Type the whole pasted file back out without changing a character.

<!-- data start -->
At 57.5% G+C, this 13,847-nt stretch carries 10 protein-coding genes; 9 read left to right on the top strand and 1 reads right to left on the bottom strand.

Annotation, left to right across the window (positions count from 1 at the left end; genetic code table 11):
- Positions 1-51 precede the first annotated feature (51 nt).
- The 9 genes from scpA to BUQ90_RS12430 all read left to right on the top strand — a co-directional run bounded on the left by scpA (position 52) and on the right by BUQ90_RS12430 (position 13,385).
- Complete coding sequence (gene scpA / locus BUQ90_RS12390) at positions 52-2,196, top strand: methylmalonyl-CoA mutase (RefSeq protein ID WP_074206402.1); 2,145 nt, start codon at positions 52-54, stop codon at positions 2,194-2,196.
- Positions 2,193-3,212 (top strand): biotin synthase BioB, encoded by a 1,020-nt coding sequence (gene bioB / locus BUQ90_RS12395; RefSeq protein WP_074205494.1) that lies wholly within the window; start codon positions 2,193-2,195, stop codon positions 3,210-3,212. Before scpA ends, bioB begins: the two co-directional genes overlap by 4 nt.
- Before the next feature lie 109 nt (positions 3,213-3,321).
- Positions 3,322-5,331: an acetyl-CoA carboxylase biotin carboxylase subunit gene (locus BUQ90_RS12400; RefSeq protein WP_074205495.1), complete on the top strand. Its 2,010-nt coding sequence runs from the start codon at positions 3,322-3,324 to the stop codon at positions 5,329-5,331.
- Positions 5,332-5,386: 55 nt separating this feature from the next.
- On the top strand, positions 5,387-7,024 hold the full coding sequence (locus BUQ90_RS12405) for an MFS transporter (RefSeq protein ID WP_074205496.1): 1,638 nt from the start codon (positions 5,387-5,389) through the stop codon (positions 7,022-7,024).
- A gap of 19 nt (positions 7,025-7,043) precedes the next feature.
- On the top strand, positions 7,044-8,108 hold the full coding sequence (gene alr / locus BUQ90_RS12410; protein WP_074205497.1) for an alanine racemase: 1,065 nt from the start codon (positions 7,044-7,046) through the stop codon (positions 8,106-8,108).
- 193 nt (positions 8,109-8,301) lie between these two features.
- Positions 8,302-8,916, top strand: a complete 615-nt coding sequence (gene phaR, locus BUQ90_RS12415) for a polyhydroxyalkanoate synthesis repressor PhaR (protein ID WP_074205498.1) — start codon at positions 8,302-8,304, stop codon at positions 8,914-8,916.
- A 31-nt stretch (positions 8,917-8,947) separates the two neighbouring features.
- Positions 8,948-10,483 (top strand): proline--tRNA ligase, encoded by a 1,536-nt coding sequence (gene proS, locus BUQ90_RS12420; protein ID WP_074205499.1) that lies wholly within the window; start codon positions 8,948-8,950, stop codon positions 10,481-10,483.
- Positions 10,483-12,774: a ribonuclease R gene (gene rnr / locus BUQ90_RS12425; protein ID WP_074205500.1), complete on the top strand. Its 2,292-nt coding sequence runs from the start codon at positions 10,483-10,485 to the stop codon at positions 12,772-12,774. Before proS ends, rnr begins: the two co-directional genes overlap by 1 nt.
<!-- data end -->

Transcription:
At 57.5% G+C, this 13,847-nt stretch carries 10 protein-coding genes; 9 read left to right on the top strand and 1 reads right to left on the bottom strand.

Annotation, left to right across the window (positions count from 1 at the left end; genetic code table 11):
- Positions 1-51 precede the first annotated feature (51 nt).
- The 9 genes from scpA to BUQ90_RS12430 all read left to right on the top strand — a co-directional run bounded on the left by scpA (position 52) and on the right by BUQ90_RS12430 (position 13,385).
- Complete coding sequence (gene scpA / locus BUQ90_RS12390) at positions 52-2,196, top strand: methylmalonyl-CoA mutase (RefSeq protein ID WP_074206402.1); 2,145 nt, start codon at positions 52-54, stop codon at positions 2,194-2,196.
- Positions 2,193-3,212 (top strand): biotin synthase BioB, encoded by a 1,020-nt coding sequence (gene bioB / locus BUQ90_RS12395; RefSeq protein WP_074205494.1) that lies wholly within the window; start codon positions 2,193-2,195, stop codon positions 3,210-3,212. Before scpA ends, bioB begins: the two co-directional genes overlap by 4 nt.
- Before the next feature lie 109 nt (positions 3,213-3,321).
- Positions 3,322-5,331: an acetyl-CoA carboxylase biotin carboxylase subunit gene (locus BUQ90_RS12400; RefSeq protein WP_074205495.1), complete on the top strand. Its 2,010-nt coding sequence runs from the start codon at positions 3,322-3,324 to the stop codon at positions 5,329-5,331.
- Positions 5,332-5,386: 55 nt separating this feature from the next.
- On the top strand, positions 5,387-7,024 hold the full coding sequence (locus BUQ90_RS12405) for an MFS transporter (RefSeq protein ID WP_074205496.1): 1,638 nt from the start codon (positions 5,387-5,389) through the stop codon (positions 7,022-7,024).
- A gap of 19 nt (positions 7,025-7,043) precedes the next feature.
- On the top strand, positions 7,044-8,108 hold the full coding sequence (gene alr / locus BUQ90_RS12410; protein WP_074205497.1) for an alanine racemase: 1,065 nt from the start codon (positions 7,044-7,046) through the stop codon (positions 8,106-8,108).
- 193 nt (positions 8,109-8,301) lie between these two features.
- Positions 8,302-8,916, top strand: a complete 615-nt coding sequence (gene phaR, locus BUQ90_RS12415) for a polyhydroxyalkanoate synthesis repressor PhaR (protein ID WP_074205498.1) — start codon at positions 8,302-8,304, stop codon at positions 8,914-8,916.
- A 31-nt stretch (positions 8,917-8,947) separates the two neighbouring features.
- Positions 8,948-10,483 (top strand): proline--tRNA ligase, encoded by a 1,536-nt coding sequence (gene proS, locus BUQ90_RS12420; protein ID WP_074205499.1) that lies wholly within the window; start codon positions 8,948-8,950, stop codon positions 10,481-10,483.
- Positions 10,483-12,774: a ribonuclease R gene (gene rnr / locus BUQ90_RS12425; protein ID WP_074205500.1), complete on the top strand. Its 2,292-nt coding sequence runs from the start codon at positions 10,483-10,485 to the stop codon at positions 12,772-12,774. Before proS ends, rnr begins: the two co-directional genes overlap by 1 nt.